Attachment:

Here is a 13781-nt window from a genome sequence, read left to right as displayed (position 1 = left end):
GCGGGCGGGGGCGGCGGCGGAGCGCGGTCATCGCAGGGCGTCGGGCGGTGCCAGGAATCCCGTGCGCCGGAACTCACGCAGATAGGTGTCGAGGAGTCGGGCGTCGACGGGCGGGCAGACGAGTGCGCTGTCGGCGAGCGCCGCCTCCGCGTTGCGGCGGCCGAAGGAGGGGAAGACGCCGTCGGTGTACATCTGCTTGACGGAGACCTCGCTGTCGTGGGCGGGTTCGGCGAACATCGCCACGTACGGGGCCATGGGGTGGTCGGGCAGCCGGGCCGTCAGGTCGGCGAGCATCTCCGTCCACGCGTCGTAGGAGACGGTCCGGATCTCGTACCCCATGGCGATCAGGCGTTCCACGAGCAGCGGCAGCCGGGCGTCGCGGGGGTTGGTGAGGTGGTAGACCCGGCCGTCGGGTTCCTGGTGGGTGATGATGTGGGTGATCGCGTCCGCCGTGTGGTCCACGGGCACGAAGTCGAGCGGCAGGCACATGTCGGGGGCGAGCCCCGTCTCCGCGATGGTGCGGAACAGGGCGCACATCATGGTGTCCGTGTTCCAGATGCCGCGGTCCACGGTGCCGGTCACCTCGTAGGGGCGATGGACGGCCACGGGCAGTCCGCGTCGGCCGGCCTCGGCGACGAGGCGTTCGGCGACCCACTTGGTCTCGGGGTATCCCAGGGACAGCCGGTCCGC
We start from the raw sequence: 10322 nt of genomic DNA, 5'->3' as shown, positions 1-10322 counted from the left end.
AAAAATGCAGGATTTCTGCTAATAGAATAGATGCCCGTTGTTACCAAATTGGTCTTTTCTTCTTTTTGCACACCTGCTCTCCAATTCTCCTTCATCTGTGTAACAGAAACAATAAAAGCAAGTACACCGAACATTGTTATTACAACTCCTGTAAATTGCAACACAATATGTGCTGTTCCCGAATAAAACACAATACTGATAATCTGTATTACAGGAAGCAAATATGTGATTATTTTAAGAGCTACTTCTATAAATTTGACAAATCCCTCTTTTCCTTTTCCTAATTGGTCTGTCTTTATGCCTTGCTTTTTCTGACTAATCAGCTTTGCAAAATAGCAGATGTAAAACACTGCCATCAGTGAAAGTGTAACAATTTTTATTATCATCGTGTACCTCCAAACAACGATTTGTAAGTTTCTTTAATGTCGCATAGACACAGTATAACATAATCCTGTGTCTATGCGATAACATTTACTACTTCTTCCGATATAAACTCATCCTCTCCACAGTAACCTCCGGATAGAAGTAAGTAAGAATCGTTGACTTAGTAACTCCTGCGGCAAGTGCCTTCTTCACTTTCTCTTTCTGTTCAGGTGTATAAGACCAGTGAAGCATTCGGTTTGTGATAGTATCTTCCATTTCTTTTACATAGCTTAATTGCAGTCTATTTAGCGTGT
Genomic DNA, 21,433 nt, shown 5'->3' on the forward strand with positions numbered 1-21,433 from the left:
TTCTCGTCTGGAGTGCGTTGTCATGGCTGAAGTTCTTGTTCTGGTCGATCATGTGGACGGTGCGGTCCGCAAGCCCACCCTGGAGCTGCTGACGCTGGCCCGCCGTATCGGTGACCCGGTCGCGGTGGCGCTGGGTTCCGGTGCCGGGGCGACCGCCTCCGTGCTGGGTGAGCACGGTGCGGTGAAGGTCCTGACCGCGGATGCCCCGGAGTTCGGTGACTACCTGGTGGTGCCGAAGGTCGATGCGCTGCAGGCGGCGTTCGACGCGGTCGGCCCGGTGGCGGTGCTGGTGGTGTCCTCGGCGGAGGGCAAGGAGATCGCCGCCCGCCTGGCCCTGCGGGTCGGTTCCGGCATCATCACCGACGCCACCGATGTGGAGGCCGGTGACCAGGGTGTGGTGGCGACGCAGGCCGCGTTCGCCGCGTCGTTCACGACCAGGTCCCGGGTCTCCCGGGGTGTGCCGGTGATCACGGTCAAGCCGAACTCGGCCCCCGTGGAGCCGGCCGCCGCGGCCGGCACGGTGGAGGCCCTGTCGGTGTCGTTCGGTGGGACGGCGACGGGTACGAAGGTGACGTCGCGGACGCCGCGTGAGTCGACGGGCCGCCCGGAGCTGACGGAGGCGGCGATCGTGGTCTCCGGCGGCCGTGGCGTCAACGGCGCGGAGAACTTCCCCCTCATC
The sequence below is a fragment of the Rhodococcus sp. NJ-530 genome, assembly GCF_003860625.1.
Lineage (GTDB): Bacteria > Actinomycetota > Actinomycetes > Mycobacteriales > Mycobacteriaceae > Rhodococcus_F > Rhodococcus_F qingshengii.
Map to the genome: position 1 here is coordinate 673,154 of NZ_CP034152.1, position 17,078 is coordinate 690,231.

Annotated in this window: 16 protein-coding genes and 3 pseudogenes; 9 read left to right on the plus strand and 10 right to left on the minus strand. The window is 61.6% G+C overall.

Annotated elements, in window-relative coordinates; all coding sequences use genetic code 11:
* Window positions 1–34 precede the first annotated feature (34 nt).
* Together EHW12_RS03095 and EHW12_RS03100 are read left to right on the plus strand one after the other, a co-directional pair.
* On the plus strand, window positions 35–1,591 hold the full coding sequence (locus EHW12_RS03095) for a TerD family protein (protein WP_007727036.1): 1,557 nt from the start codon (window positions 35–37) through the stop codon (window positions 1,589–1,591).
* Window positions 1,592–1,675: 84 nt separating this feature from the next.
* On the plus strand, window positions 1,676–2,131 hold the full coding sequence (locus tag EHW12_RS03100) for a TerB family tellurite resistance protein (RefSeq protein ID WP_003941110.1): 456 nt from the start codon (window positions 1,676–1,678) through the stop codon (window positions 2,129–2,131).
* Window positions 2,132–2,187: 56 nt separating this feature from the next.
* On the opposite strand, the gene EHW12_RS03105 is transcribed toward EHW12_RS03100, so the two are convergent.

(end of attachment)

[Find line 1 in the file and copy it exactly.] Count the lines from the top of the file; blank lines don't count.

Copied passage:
Here is a 13781-nt window from a genome sequence, read left to right as displayed (position 1 = left end):